Brown Bears

Brown Bears

Brown bears live throughout Gates of the Arctic. However, there are higher populations along most of the Park's major streams and rivers. Because their food is so spread out, there is an average of one brown bear for each 100 square miles. Brown bears spend much of the summer adding layers of fat to their body by eating anything they can find, including roots, berries, fish, small mammals, and if they are lucky, the calves of moose and caribou. The winter is spent sleeping in their dens while their body burns the fat they stored in the summer. This is not considered true hibernation because they occasionally wake up and move around in the den. During this time, the bear's heart rate slows, they don't eat or use the bathroom, and female bears give birth without fully waking up.

Brown bears range though all habitat types in the Park, but they are most commonly found in open alpine or tundra habitats. They have been viewed as an "umbrella species" that confers protection to other co-occurring species with smaller habitat requirements.

They require large areas free from human threats. Human activities pose a threat to the long-term viability of brown bear populations worldwide because of habitat loss, fragmentation, and human-caused mortality. Managing for a healthy ecosystem and healthy brown bear populations is important because hunting is an important traditional aspect of life in Alaska. Brown bears are harvested by subsistence hunter throughout the park and preserve and sport hunters in the Itkillik and Kobuk Preserves.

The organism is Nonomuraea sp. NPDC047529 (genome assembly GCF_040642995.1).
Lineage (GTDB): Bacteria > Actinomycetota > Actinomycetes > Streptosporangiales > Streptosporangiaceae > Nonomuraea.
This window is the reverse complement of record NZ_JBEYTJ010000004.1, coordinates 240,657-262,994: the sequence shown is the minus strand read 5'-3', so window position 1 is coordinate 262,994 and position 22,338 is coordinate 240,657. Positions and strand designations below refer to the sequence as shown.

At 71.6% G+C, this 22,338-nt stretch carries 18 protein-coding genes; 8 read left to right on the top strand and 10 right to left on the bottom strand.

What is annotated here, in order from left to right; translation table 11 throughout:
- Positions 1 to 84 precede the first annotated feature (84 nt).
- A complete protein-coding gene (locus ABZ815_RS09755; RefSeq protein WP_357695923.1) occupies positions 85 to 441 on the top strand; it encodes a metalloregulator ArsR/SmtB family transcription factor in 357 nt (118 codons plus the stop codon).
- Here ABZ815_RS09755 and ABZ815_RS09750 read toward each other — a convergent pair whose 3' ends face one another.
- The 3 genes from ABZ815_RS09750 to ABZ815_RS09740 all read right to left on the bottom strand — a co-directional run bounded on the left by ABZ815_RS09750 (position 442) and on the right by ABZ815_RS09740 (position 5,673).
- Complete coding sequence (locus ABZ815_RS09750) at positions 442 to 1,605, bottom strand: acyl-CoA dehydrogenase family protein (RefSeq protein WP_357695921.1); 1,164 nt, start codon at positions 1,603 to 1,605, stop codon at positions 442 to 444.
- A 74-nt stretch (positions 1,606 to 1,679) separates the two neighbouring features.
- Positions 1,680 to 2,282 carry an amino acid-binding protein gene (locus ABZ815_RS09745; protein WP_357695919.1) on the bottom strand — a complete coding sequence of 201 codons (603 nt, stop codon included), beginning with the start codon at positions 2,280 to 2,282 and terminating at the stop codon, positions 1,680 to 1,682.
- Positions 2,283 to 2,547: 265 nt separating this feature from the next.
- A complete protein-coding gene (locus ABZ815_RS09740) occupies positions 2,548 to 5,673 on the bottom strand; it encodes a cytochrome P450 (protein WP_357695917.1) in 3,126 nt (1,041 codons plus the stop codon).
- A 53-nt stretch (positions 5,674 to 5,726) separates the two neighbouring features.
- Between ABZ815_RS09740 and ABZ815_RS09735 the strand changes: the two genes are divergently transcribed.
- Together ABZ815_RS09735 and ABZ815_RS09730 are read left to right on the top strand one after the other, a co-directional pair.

Aerial direct-count surveys are conducted to estimate population abundance and the probability of occupancy (presence/absence) in an area. These surveys provide estimates of bear abundance, density, and trends in bear distribution, all of which are necessary to understand an manage the effects of human activities that directly affect brown bear survival in the Park. Brown bears is a "Vital Sign" of the Arctic Network Inventory and Monitoring Program (ARCN).

Information gathered from long term research and monitoring will be used to:

  • Determine trends in bear occupancy in survey areas.
  • Estimate total annual human-caused mortality.
  • Establish acceptable harvest rates to maintain healthy populations.
  • Evaluate the probability of population decline as a function of total annual mortality.

Last updated: November 14, 2019

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